I crossed over Table Rock Lake by the bridge at Cape
Fear Fair. I was headed towards Piney Creek Wilderness and a relaxing weekend by the lake at my favorite campsite. Looking at the lake, I realized that my trip preparation hadn’t paid any attention to the lake’s level. The put-ins were closed and underwater, and the docks were floating serenely, but completely inaccessible from the ‘new’ shoreline. I re-planned my trip as I drove down the snaking ridgeline road between Cape Fair and the Pineview Trailhead. I decided I would stick to my original plan to hike down the Farm Track Trail and see how far I got before the flooded lake stopped me. Then I’d either camp somewhere off the trail, or I’d try to bushwhack overland to my favorite lakeside campsite. I was confident that my campsite was high enough to not be in any danger of being flooded.
Arriving at the trailhead, there was one other vehicle present, and that belonged to a couple of local ‘detectorists‘ seeking treasure around the trailhead campsites. Their presence put me off my usual start of hike rituals, so I didn’t take my trailhead selfie until over an hour later. I ought to mention that today is Friday, and the office is closed for the July 4th weekend, but somehow I still ended up working until noon, so I didn’t arrive at the wilderness until gone one p.m. It was hot, in the high eighties, and rain was forecast throughout the weekend. That was good, I was looking forward to some down-time sitting under my tarp listening to the rain, and I had a couple of (electronic) books to keep me occupied if I got fed up with staring into space.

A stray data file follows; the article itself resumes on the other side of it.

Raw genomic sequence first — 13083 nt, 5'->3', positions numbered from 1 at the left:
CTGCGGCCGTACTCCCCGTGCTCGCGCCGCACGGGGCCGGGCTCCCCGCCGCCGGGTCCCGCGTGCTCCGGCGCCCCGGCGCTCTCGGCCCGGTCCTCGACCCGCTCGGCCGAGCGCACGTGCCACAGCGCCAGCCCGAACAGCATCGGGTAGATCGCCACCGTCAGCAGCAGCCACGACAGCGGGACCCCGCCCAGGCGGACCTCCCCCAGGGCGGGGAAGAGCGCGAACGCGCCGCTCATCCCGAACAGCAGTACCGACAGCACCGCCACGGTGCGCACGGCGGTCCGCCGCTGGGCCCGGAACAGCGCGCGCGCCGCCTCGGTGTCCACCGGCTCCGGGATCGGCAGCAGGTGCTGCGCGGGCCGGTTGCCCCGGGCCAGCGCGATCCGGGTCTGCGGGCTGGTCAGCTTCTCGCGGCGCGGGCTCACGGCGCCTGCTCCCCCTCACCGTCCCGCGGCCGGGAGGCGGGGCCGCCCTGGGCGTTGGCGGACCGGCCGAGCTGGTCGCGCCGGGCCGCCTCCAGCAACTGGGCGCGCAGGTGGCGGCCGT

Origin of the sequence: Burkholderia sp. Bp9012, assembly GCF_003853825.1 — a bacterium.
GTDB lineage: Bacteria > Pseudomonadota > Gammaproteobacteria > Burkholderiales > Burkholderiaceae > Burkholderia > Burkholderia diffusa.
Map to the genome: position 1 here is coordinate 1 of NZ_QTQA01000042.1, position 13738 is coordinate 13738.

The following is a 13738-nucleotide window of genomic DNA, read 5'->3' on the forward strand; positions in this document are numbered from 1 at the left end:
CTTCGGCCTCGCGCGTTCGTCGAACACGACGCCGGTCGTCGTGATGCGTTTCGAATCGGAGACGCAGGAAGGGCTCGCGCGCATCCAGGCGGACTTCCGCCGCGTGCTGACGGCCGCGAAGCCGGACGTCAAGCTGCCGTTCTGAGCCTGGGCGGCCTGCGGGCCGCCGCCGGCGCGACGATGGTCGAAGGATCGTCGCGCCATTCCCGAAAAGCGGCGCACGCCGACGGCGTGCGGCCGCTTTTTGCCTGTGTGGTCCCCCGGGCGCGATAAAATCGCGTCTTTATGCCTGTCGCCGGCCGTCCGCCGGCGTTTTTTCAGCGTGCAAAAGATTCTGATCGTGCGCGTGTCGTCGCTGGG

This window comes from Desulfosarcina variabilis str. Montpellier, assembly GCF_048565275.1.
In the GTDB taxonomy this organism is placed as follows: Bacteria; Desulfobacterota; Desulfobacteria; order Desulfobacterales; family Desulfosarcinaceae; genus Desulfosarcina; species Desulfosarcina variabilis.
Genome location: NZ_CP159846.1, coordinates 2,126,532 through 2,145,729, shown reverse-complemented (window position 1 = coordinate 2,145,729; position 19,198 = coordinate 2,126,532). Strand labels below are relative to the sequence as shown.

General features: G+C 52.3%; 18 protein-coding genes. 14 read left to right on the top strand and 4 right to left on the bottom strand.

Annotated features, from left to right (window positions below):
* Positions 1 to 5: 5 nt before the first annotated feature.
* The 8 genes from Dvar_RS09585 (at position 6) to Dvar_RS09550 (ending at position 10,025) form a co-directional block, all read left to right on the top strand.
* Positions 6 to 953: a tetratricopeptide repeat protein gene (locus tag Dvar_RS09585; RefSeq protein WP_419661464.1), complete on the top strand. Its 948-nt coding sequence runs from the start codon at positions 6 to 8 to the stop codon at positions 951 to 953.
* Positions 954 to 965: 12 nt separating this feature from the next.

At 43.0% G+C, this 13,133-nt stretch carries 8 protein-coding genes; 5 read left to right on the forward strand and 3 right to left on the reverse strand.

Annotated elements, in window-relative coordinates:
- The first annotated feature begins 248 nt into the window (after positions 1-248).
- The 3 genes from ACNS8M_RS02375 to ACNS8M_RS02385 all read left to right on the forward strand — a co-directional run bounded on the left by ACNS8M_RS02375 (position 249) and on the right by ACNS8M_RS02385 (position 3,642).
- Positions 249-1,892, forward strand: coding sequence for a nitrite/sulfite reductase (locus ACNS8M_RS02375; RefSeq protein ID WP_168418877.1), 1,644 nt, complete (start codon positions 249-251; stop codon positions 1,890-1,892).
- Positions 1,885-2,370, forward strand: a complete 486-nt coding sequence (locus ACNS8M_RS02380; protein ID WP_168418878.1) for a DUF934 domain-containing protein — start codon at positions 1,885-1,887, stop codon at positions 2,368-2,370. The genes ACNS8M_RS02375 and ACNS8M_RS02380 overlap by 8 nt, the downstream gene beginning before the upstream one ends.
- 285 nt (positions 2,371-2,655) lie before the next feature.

I was a fair way down the Farm Track Trail when I realized I hadn’t taken a start of trip selfie, so I stopped and took a picture of myself, and the trail too.
The trail runs down a hollow following a small, mostly dry creek. There’s one section where the trail runs along the creekbed, and I had to take it very carefully as the creek was running — just — and the rock-slab creek bed was covered in slimy weed and very slippery.
Once you’ve negotiated the creek bed the trail climbs a bit and runs along the side of the ridge before dropping down to Piney Creek. I’d been listening to the sound of thunder for quite a while, and as I climbed out of the hollow the sky darkened, and I could hear the rushing sound of a heavy rainstorm approaching from the west. I put my camera and phone in my pack to keep dry. I was already soaked with sweat, so I decided to not bother with my rain gear. The storm was impressive. It was one of those storms where there is so much thunder it becomes a constant growl, which was accompanied by a loud rushing noise. I’ve no pictures for obvious reasons. The drop-down towards Piney Creek is very rough and rocky. The rain made the rocks slick, and not wanting to ruin my weekend before it had properly started, I took it slow.
Once down on the flat ground near the creek, I kept on expecting to meet the lake, but at its then level (it had been around five feet higher I later discovered), it reached just to where the Farm Track Trail met Piney Creek.